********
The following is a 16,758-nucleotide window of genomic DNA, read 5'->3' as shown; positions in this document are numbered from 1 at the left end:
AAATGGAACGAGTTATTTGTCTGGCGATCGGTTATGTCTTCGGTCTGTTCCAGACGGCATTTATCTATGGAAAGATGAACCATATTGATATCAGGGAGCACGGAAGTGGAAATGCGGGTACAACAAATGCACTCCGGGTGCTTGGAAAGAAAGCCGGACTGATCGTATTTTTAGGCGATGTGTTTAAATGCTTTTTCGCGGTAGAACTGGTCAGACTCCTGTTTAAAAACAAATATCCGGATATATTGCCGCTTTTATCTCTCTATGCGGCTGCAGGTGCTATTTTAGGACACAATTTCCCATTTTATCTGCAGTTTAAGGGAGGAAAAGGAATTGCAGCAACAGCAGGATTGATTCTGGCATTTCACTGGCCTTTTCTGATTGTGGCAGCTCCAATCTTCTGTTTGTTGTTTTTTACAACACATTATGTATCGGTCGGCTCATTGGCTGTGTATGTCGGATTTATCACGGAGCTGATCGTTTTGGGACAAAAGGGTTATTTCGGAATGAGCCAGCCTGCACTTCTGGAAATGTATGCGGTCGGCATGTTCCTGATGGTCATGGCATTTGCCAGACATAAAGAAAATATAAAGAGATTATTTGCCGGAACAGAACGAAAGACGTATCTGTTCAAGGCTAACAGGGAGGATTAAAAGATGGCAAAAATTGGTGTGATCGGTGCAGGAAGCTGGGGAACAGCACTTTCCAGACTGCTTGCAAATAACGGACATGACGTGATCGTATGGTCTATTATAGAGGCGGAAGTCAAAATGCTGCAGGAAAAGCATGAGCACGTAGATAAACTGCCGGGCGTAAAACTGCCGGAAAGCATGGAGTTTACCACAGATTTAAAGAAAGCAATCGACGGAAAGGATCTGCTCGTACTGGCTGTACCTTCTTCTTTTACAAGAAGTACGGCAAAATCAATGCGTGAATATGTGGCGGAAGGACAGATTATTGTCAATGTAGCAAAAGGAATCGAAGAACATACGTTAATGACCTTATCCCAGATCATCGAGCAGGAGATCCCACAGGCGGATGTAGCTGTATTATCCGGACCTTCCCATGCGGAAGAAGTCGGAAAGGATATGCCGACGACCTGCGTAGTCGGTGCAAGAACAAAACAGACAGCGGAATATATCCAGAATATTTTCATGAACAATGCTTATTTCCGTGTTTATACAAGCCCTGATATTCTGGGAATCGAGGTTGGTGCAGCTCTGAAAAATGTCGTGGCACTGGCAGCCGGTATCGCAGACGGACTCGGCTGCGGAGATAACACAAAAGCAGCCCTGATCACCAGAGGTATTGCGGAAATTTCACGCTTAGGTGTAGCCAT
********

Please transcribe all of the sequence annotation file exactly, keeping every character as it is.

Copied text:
The following is a 16,758-nucleotide window of genomic DNA, read 5'->3' as shown; positions in this document are numbered from 1 at the left end:
AAATGGAACGAGTTATTTGTCTGGCGATCGGTTATGTCTTCGGTCTGTTCCAGACGGCATTTATCTATGGAAAGATGAACCATATTGATATCAGGGAGCACGGAAGTGGAAATGCGGGTACAACAAATGCACTCCGGGTGCTTGGAAAGAAAGCCGGACTGATCGTATTTTTAGGCGATGTGTTTAAATGCTTTTTCGCGGTAGAACTGGTCAGACTCCTGTTTAAAAACAAATATCCGGATATATTGCCGCTTTTATCTCTCTATGCGGCTGCAGGTGCTATTTTAGGACACAATTTCCCATTTTATCTGCAGTTTAAGGGAGGAAAAGGAATTGCAGCAACAGCAGGATTGATTCTGGCATTTCACTGGCCTTTTCTGATTGTGGCAGCTCCAATCTTCTGTTTGTTGTTTTTTACAACACATTATGTATCGGTCGGCTCATTGGCTGTGTATGTCGGATTTATCACGGAGCTGATCGTTTTGGGACAAAAGGGTTATTTCGGAATGAGCCAGCCTGCACTTCTGGAAATGTATGCGGTCGGCATGTTCCTGATGGTCATGGCATTTGCCAGACATAAAGAAAATATAAAGAGATTATTTGCCGGAACAGAACGAAAGACGTATCTGTTCAAGGCTAACAGGGAGGATTAAAAGATGGCAAAAATTGGTGTGATCGGTGCAGGAAGCTGGGGAACAGCACTTTCCAGACTGCTTGCAAATAACGGACATGACGTGATCGTATGGTCTATTATAGAGGCGGAAGTCAAAATGCTGCAGGAAAAGCATGAGCACGTAGATAAACTGCCGGGCGTAAAACTGCCGGAAAGCATGGAGTTTACCACAGATTTAAAGAAAGCAATCGACGGAAAGGATCTGCTCGTACTGGCTGTACCTTCTTCTTTTACAAGAAGTACGGCAAAATCAATGCGTGAATATGTGGCGGAAGGACAGATTATTGTCAATGTAGCAAAAGGAATCGAAGAACATACGTTAATGACCTTATCCCAGATCATCGAGCAGGAGATCCCACAGGCGGATGTAGCTGTATTATCCGGACCTTCCCATGCGGAAGAAGTCGGAAAGGATATGCCGACGACCTGCGTAGTCGGTGCAAGAACAAAACAGACAGCGGAATATATCCAGAATATTTTCATGAACAATGCTTATTTCCGTGTTTATACAAGCCCTGATATTCTGGGAATCGAGGTTGGTGCAGCTCTGAAAAATGTCGTGGCACTGGCAGCCGGTATCGCAGACGGACTCGGCTGCGGAGATAACACAAAAGCAGCCCTGATCACCAGAGGTATTGCGGAAATTTCACGCTTAGGTGTAGCCAT